Hard freeze could damage Kansas wheat
The hard freeze throughout Kansas in the early morning hours of April 15, could cause some damage to wheat, said Jim Shroyer, K-State Research and Extension crop production specialist. Wheat in the jointing stage is most at risk, he said.
There are a number of key factors in determining freeze damage: the stage of development of the wheat, the density of the stand and condition of the plants, the amount of residue on the soil surface, the extent and duration of low temperatures, temperature gradients within the field, soil moisture, and the wind speed, Shroyer explained.
* Stage of development. Wheat that hasn’t started to joint yet might suffer damage to the existing foliage, but the growing points will be protected by the soil and should escape injury. This wheat will have cosmetic damage to the leaves that will show up almost immediately. Jointing wheat can usually tolerate temperatures in the mid to upper 20′s with no significant injury. But if temperatures fall into the low 20′s or even lower for several hours, the lower stems, leaves or developing head can sustain injury.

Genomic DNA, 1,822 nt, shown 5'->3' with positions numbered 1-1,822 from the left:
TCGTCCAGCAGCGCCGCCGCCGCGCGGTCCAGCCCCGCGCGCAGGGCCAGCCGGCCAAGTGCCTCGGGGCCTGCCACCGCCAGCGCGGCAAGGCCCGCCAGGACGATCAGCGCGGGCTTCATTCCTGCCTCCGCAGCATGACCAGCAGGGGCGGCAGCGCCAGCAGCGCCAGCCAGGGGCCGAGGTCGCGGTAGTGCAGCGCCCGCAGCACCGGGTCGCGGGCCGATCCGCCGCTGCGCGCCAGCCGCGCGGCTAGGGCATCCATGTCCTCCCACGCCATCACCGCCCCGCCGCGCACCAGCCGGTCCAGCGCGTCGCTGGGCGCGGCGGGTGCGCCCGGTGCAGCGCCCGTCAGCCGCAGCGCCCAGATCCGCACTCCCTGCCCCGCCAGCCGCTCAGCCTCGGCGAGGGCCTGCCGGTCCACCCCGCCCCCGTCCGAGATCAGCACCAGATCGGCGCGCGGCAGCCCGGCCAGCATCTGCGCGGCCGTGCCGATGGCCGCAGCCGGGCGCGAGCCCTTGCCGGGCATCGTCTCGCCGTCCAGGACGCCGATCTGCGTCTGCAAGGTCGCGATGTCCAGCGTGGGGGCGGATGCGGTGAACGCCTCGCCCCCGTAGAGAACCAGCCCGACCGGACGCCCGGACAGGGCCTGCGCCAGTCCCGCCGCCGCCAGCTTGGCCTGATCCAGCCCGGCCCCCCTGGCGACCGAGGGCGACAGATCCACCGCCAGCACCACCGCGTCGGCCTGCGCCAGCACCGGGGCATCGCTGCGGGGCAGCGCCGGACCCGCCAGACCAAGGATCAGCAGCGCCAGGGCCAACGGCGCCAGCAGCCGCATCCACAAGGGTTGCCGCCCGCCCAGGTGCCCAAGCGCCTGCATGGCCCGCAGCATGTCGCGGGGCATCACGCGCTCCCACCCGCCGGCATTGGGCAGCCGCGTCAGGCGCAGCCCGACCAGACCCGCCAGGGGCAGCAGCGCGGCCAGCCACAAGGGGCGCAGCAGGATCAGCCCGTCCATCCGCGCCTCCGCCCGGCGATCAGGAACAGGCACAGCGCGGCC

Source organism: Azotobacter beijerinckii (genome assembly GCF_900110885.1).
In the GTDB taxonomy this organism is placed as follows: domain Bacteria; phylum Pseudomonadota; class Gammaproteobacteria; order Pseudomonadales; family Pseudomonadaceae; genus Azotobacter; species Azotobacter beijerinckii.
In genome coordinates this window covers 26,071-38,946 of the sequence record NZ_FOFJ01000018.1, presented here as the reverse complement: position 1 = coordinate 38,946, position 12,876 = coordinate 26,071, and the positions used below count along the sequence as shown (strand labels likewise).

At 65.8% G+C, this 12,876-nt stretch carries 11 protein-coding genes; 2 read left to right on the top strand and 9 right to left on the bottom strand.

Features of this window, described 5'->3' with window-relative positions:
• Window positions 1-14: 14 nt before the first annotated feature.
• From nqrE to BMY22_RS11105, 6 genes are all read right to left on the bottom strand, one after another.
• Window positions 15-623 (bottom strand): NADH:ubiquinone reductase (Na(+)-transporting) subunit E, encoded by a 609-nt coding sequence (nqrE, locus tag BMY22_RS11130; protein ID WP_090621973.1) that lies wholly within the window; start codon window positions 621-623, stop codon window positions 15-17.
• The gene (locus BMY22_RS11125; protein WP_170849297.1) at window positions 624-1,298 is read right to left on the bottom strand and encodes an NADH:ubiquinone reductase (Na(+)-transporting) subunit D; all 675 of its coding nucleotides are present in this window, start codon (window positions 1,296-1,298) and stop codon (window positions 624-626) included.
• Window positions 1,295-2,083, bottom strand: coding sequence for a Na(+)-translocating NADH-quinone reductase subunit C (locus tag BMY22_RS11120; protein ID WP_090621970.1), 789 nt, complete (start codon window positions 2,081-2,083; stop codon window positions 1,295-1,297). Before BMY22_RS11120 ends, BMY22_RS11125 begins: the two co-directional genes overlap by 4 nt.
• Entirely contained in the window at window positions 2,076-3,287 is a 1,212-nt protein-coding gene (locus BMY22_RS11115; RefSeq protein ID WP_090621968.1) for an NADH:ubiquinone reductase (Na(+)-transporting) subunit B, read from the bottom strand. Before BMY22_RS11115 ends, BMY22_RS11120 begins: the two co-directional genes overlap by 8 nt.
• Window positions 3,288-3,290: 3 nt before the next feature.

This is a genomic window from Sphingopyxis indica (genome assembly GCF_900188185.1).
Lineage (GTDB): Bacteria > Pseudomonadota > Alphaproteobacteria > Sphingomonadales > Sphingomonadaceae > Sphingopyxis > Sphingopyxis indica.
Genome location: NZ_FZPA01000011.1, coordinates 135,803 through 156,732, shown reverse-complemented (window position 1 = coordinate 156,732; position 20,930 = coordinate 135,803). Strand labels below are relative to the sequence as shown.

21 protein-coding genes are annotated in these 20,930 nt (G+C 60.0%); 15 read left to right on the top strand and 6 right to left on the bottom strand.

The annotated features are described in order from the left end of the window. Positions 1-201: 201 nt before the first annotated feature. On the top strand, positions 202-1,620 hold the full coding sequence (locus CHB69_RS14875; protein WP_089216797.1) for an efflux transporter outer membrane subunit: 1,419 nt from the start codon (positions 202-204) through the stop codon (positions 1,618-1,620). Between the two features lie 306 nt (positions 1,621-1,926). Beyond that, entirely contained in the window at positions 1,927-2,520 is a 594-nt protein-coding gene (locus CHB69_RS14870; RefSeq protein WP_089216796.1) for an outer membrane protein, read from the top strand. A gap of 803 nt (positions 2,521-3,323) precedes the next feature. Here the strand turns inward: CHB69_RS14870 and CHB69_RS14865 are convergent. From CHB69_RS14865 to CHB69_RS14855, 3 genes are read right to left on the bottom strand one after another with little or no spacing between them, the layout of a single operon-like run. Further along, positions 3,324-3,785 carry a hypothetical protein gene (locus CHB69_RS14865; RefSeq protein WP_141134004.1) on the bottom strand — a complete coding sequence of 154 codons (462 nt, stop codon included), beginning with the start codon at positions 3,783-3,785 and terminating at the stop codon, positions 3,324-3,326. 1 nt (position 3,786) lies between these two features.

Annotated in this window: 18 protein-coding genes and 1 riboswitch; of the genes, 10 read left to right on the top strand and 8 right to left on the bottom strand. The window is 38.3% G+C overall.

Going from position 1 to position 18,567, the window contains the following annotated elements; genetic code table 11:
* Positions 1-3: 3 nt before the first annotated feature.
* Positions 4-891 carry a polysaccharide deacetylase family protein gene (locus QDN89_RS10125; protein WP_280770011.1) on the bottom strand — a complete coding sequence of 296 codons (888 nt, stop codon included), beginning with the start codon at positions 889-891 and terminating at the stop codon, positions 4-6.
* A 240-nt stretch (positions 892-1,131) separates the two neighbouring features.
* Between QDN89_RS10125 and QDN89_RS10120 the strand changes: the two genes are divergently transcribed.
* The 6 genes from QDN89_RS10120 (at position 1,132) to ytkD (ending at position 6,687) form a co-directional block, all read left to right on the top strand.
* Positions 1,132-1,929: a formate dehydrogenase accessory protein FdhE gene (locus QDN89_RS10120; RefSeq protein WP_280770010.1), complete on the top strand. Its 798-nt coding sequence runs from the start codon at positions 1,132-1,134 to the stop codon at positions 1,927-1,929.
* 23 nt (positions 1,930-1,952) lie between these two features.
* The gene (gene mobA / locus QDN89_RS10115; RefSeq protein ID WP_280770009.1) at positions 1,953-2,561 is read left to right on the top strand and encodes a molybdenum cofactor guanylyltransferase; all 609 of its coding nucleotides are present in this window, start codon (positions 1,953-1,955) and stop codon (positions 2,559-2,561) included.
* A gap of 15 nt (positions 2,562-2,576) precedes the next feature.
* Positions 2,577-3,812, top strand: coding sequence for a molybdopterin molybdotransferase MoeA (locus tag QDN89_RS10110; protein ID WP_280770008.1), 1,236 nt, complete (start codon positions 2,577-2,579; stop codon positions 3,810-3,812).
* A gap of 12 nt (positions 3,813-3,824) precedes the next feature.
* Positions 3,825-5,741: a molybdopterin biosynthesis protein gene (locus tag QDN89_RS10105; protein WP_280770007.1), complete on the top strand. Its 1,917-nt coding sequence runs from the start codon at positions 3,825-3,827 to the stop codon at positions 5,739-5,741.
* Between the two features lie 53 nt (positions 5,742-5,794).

* Density of the stand and condition of the plants. If the stand is thick, that will tend to reduce the extent of freeze damage as the warmth of the soil will radiate up into the canopy. On the other hand, well-fertilized succulent wheat has often sustained more freeze injury than wheat that is not as well fertilized. Thin stands, which are common this year, are at higher risk of injury because the air can penetrate the stand more easily.
* Residue. Many times there is more freeze damage in no-till fields because the residue acts as a blanket and doesn’t allow the heat from the soil to radiate up into the plant canopy.
* Extent and duration of low temperatures. Significant injury becomes much more likely if the temperatures in the damaging range last for two hours or longer.
* Soil moisture. There is often less freeze injury at a given temperature when soils are wet than when dry. Wetter soils tend to radiate a little more warmth than dry soils.
* Wind speed. Windy conditions during the nighttime hours when temperatures reach their lows will reduce the amount of warmth radiating from the soil and increase the chance of injury.
* Temperature gradients within the field. Low spots in the field are almost always the first to have freeze injury. The coldest air tends to settle in the low areas, especially under calm wind conditions.
There are many possible scenarios after a freeze, and things do not always go according to “the book,” Shroyer said. He advised producers to keep watching their fields closely over the next 7 to 10 days for the following:
- Study says neonics are widespread in Iowa waters
- Weyerhaeuser and DuPont Pioneer sign license agreement
- Why your business needs a CSO
- Woman arrested in seed theft case released on bond
- Tremendous response to Iowa’s new nutrient reduction program
- Rabobank reports U.S. set to become urea self-sufficient